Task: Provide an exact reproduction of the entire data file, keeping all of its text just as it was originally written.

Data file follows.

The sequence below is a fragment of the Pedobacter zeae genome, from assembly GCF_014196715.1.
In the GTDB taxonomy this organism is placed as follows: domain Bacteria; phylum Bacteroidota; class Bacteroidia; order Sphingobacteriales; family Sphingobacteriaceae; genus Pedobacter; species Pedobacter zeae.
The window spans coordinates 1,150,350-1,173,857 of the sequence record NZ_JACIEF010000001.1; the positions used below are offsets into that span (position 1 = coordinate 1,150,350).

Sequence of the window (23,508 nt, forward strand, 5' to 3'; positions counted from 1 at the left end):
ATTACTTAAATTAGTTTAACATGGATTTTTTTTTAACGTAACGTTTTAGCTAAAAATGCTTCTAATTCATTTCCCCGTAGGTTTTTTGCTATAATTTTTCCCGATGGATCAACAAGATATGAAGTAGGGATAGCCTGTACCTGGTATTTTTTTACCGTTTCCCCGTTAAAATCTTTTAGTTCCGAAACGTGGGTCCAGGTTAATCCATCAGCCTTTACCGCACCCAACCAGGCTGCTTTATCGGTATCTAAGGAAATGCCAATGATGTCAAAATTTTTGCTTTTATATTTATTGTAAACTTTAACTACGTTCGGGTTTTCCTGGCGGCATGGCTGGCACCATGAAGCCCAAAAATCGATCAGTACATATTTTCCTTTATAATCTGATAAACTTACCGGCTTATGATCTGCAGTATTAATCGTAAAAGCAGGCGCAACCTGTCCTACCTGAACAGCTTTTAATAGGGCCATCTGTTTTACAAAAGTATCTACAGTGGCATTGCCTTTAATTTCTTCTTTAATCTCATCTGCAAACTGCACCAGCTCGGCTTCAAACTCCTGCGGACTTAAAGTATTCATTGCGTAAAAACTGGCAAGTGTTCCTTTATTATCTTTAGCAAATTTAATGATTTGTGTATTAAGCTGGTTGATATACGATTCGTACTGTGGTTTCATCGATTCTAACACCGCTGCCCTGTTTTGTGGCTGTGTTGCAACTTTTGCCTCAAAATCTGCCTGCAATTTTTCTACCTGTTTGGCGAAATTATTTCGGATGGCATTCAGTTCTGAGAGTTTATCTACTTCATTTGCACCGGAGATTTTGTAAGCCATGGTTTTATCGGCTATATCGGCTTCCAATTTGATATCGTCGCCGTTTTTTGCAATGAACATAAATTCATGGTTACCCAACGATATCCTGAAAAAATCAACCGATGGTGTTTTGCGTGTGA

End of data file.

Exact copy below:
The sequence below is a fragment of the Pedobacter zeae genome, from assembly GCF_014196715.1.
In the GTDB taxonomy this organism is placed as follows: domain Bacteria; phylum Bacteroidota; class Bacteroidia; order Sphingobacteriales; family Sphingobacteriaceae; genus Pedobacter; species Pedobacter zeae.
The window spans coordinates 1,150,350-1,173,857 of the sequence record NZ_JACIEF010000001.1; the positions used below are offsets into that span (position 1 = coordinate 1,150,350).

Sequence of the window (23,508 nt, forward strand, 5' to 3'; positions counted from 1 at the left end):
ATTACTTAAATTAGTTTAACATGGATTTTTTTTTAACGTAACGTTTTAGCTAAAAATGCTTCTAATTCATTTCCCCGTAGGTTTTTTGCTATAATTTTTCCCGATGGATCAACAAGATATGAAGTAGGGATAGCCTGTACCTGGTATTTTTTTACCGTTTCCCCGTTAAAATCTTTTAGTTCCGAAACGTGGGTCCAGGTTAATCCATCAGCCTTTACCGCACCCAACCAGGCTGCTTTATCGGTATCTAAGGAAATGCCAATGATGTCAAAATTTTTGCTTTTATATTTATTGTAAACTTTAACTACGTTCGGGTTTTCCTGGCGGCATGGCTGGCACCATGAAGCCCAAAAATCGATCAGTACATATTTTCCTTTATAATCTGATAAACTTACCGGCTTATGATCTGCAGTATTAATCGTAAAAGCAGGCGCAACCTGTCCTACCTGAACAGCTTTTAATAGGGCCATCTGTTTTACAAAAGTATCTACAGTGGCATTGCCTTTAATTTCTTCTTTAATCTCATCTGCAAACTGCACCAGCTCGGCTTCAAACTCCTGCGGACTTAAAGTATTCATTGCGTAAAAACTGGCAAGTGTTCCTTTATTATCTTTAGCAAATTTAATGATTTGTGTATTAAGCTGGTTGATATACGATTCGTACTGTGGTTTCATCGATTCTAACACCGCTGCCCTGTTTTGTGGCTGTGTTGCAACTTTTGCCTCAAAATCTGCCTGCAATTTTTCTACCTGTTTGGCGAAATTATTTCGGATGGCATTCAGTTCTGAGAGTTTATCTACTTCATTTGCACCGGAGATTTTGTAAGCCATGGTTTTATCGGCTATATCGGCTTCCAATTTGATATCGTCGCCGTTTTTTGCAATGAACATAAATTCATGGTTACCCAACGATATCCTGAAAAAATCAACCGATGGTGTTTTGCGTGTGA